I had my first sip of alcohol when I was about 10 years old, my parents subscribed to the theory that introducing children to alcohol young would mean that we would develop a tolerance for it and be less likely to be drunken delinquents. Early on we just drank cider, shandy on Sundays and sherry at Christmas under the watchful eyes of my parents. It still made me feel drunk.
Despite the way it sounds, my parents were strict, at least compared to the parents of my friends, I was not allowed to go to clubs at sixteen or to go on dates with my peers. My reaction was of course to go out drinking anyway, not at night but during the day. I attended at technical college from the age of 16-18 and so was free to attend classes and take breaks between classes. Growing up near the beach meant that there were many bars and so most lunch times I would go out with my friends for a lager and lime.
College of course was a further haze of alcohol and the place where I learned that I could not hold my drink. Alcohol allowed me to be the extrovert and risk taker that lurked somewhere deep inside my small introverted self. I can blame my drinking for numerous dubious situations that I found myself in although fortunately I survived relatively unscathed.
I married a drinker who drank heavily every single night and who regularly became abusive and difficult to deal with. In comparison I was not a heavy drinker and it took me over 20 years to admit that I had married an alcoholic and was actually pretty miserable.
I got divorced but continued to have a drink every night. I still wanted to go out and drink and meet a new man and I still felt that alcohol allowed me to be more sociable. I would fret about drinking and driving laws and blame them for my inability to go out and have fun.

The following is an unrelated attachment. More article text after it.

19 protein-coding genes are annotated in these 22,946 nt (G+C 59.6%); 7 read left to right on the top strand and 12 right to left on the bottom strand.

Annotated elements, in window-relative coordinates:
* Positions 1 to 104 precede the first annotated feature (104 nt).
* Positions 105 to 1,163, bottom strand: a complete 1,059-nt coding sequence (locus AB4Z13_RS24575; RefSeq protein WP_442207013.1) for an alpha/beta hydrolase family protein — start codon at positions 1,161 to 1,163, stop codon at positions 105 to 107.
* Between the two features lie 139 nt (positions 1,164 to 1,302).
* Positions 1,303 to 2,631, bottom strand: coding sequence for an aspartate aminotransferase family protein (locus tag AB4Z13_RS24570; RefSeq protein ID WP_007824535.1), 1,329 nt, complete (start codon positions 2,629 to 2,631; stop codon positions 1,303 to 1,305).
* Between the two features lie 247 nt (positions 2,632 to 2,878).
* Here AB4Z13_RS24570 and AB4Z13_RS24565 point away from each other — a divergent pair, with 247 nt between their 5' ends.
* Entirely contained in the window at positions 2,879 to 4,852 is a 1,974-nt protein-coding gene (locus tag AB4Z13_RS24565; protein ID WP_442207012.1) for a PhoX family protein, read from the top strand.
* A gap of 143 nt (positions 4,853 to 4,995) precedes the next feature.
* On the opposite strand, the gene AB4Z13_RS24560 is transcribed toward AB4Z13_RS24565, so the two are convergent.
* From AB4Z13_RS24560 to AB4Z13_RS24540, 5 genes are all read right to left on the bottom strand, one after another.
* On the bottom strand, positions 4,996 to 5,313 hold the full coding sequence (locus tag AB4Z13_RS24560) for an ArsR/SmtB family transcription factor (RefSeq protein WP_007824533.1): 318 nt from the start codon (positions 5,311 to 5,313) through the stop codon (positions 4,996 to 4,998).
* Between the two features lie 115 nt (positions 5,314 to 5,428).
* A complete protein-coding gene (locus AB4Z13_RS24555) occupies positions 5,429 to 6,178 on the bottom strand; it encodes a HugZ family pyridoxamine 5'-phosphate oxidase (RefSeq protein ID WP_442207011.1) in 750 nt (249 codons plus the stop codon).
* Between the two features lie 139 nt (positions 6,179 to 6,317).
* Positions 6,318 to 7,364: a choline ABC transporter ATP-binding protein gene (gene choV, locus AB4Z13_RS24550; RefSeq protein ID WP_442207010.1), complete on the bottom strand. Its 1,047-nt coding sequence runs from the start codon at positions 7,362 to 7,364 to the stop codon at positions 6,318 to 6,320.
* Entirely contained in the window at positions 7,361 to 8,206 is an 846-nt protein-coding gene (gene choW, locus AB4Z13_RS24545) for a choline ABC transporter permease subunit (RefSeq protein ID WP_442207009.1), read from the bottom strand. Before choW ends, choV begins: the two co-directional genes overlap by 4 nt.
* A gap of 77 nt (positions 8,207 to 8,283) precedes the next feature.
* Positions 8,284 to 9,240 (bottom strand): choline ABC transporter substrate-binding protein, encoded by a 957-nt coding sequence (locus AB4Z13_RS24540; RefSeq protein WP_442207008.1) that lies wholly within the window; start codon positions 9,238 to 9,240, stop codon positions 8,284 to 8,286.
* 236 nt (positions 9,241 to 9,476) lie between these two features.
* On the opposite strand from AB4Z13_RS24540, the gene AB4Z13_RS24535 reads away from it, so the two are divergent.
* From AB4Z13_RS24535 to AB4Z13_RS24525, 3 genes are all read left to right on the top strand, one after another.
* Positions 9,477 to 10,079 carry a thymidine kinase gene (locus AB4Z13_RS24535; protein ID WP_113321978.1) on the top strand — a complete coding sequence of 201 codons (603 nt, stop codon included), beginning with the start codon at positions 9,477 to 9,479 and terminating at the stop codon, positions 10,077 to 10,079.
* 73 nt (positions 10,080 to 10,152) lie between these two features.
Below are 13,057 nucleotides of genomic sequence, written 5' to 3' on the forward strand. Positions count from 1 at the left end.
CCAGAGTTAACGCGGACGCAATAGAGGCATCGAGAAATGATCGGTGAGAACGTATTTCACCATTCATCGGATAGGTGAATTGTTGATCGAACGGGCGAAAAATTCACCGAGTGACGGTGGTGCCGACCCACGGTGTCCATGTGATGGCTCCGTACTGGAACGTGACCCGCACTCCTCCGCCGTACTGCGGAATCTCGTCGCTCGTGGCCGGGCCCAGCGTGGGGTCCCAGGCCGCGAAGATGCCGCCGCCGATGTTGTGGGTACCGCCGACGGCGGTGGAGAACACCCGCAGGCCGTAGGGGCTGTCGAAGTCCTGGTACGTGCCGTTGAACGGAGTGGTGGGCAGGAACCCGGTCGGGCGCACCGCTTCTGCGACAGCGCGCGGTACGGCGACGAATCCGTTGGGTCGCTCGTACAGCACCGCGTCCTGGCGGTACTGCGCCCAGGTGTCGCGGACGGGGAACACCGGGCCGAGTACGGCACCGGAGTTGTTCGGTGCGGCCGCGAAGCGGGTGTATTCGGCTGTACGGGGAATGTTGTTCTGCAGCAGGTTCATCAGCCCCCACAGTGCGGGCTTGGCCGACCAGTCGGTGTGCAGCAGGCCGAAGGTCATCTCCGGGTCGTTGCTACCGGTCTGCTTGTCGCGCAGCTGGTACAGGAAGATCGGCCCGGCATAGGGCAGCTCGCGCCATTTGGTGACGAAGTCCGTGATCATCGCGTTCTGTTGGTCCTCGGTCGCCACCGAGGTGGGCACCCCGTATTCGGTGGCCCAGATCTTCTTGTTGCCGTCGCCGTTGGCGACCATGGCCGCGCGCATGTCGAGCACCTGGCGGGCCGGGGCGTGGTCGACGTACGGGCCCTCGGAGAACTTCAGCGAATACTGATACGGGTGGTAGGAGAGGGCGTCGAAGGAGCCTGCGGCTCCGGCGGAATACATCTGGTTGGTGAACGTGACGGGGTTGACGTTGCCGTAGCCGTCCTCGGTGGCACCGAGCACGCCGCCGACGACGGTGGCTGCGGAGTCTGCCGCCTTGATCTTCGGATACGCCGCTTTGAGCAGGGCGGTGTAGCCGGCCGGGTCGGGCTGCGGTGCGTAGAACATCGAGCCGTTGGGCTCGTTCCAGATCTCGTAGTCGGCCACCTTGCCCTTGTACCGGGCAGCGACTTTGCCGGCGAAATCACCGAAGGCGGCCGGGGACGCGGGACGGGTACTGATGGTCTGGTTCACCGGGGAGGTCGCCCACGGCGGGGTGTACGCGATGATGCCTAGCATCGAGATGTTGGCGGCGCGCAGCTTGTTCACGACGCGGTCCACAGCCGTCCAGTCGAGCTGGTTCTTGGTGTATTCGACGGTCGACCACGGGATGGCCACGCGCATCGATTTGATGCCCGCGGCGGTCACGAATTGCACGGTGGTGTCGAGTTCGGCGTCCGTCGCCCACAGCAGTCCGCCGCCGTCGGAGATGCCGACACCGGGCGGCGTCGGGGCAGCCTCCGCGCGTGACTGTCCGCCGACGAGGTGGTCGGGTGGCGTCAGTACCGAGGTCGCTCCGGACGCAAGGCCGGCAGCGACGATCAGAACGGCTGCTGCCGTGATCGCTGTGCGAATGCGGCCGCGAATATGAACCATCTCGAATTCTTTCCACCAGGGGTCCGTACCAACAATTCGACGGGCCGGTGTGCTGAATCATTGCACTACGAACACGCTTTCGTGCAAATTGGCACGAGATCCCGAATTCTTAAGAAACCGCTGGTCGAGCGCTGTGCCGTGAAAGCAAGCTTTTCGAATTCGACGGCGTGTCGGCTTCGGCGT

Years passed, I would sit at work and look forward to going home and having a glass of wine, the highlight of my day. I would fantasise about the condensation on my wine glass and gripping the stem with that first sip of cool white wine. I was drinking just a couple of bottles of wine a week. However, I started to hear reports about how drinking even moderately could cause dementia in later life and as later life was quickly approaching I decided to quit drinking.
Quitting drinking was easy for me, although I really enjoyed drinking, I didn't think that quitting was permanent, I just stopped buying it and replaced my wine with coffee, tea and sometimes ginger beer. I needed to drink something while watching tv. I feel so much better, less headaches, less dehydration and my interest in hanging out in bars has totally gone away. Why would I want to go to a bar and meet another alcoholic? Life is a journey, and you can take positive steps to quit drinking, when the time is right for you.
College Advisor: I have worked in education for many years teaching business and information studies and advising students on which college program to take and which university to attend. I have helped hundreds of students with college applications. If you need a life coach to help you with anything related to education, please email me at firstname.lastname@example.org I can help you to set goals and give you the benefit of my experience.
People who know me will understand why I have included the exclamation mark in the title. I am definitely a work in progress to becoming wise. What I do have, is a lot of experience. I have worked in many different fields, emigrated twice, been married and divorced once, been a mother twice and I am currently a carer. I am an intuitive person and I like to help people and the planet so some of my blog posts are about that. My latest thought was to develop a 'Carers Anonymous' group but that has not come to fruition yet.
Like most sensitive people I am also very interested in the environment, being kind to the planet and being kind to those around me, you will also find here my kind woman blog, where I attempt to be kind to the planet, to others and to myself.
Kindness posts: Natural Hair Dye ; Turn off the TV at night ; Kind Shopping ; Kind Gardening ; Eating Kindly ; Being Kind When Challenged ; Use less plastic ; Composting ; Plastic Free Juicer ; Plastic Free Toothpaste ; Plastic Free Aisle ; Eliminate plastic forks ; Plastic Free Kettle ; Plastic Free Doormat ; Staying Motivated ; Reading positive news ; Blueberry Picking ; Kind Gardening; Plastic Free Hair Conditioner ;